viii.               Providers are anxious there will be pressure to hasten the return of children back to school; it should be acknowledged that children may have unique needs; decisions regarding how and when children in care return to school need to be made jointly by the social worker and foster carer/residential worker considering the needs of the individual child and setting.

ix.                  Reports from residential providers of schools refusing to accept children with disabilities due to the proximity required and fears of infection.

x.                   Foster carers and residential child care workers largely accepted as key workers by other members of the children's workforce and schools.

xi.                  A lot of positive feedback from local authorities, at both Director and commissioning levels, about the huge contribution being made by IFAs and their carers and residential care providers; this is having a positive impact on local authority/provider relationships and on morale.

xii.                Household financial difficulties for foster carers who are shielding or are too unwell to care – foster carers are only paid if they have a child living with them at home (in placement); extra costs for many foster carers because of children being at home 24/7.

xiii.               Extra costs for residential care caused by staff self isolating for two or twelve weeks; homes being locked down due to suspicion of having Covid-19 resulting in staff teams working 24/7 for three or more weeks; staff needing to be accommodated in hotels as unable to keep working and be at home with vulnerable people.

xiv.              Referrals at similar levels to pre-lockdown, lower in some places; providers working with local authorities on addressing placement sufficiency, given a possible increase in referrals in the coming weeks and months.

xv.                Apparent increase in referrals to residential provision for 13-17 yr old children.

xvi.              Testing just starting for carers and staff, but we believe that testing will be a part of exit strategy from current restrictions, will provide reassurance for anyone showing symptoms and enable quicker return to their role for those testing negative.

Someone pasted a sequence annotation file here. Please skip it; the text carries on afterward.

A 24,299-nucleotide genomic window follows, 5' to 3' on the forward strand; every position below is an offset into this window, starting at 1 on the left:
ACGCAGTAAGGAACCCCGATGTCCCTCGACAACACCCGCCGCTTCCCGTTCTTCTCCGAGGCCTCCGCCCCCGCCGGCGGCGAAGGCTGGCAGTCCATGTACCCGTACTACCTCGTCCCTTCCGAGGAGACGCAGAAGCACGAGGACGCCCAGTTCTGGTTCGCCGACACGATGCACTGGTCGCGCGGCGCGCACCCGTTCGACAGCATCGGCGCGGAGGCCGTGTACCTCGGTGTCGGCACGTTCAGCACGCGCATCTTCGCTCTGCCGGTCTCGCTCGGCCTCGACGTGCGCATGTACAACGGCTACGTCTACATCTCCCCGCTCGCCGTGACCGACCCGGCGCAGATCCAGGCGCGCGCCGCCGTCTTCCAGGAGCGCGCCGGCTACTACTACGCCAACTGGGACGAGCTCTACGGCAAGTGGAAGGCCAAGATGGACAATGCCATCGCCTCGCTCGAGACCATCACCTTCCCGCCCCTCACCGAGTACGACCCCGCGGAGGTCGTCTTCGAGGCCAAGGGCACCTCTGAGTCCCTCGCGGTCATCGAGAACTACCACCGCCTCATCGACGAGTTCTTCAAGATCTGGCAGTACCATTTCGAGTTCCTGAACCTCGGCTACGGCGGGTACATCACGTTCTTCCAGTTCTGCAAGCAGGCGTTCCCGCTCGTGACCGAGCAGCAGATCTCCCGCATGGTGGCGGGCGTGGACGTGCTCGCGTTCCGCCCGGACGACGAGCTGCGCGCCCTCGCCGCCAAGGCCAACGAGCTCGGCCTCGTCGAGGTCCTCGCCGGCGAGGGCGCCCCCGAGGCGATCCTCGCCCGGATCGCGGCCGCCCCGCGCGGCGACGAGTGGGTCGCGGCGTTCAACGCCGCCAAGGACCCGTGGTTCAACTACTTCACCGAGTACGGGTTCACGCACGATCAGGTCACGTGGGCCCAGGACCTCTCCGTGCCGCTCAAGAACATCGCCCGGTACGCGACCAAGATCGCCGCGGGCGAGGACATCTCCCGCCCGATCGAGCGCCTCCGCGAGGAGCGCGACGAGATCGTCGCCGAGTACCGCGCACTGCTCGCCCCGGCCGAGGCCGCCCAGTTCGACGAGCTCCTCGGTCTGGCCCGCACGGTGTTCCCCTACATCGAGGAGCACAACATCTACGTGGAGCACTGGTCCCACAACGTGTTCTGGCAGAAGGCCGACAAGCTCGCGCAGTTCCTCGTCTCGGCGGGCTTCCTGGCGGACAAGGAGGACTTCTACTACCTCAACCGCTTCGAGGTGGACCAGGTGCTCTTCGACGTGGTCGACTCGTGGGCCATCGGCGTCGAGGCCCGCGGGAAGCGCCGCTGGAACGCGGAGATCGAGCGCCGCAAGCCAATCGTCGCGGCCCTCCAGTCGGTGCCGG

xvii.             Some anxieties growing regarding the potential impact of exit strategies - a paucity of sector specific guidance currently may lead to fears that exit guidance will be similarly inadequate; return to school is a particular issue, not least because many children seem to be feeling more settled without the pressures that school brings for them; guidance should emphasise doing what is best for each child, not an 'expectation' of return to school.

xviii.           The importance of developing relationships between providers and virtual school heads has been recognised with both ICHA and NAFP are building a relationship with the National Association of Virtual School Heads. Despite government pledges, access to lap tops for children in care still seems to be patchy.

xix.              Residential carers have spoken about the problems of recognising that physical touch is vital in providing emotional care but PPE is an alienating barrier; marrying this with the need to socially distance has caused some concerns.

xx.                Growing concerns about possible delays and backlogs in Ofsted inspections post-lockdown due to Covid-19. This is particularly damaging to provision that was found to be inadequate immediately prior to the lockdown and no follow up inspection has taken place. This has resulted in local authorities being unwilling to use these providers.


We would be happy to take questions on any of the above or provide further information.


Harvey Gallagher, Chief Executive

Nationwide Association of Fostering Providers


Peter Sandiford, Chief Executive

Independent Children's Homes Association Ltd



May 2020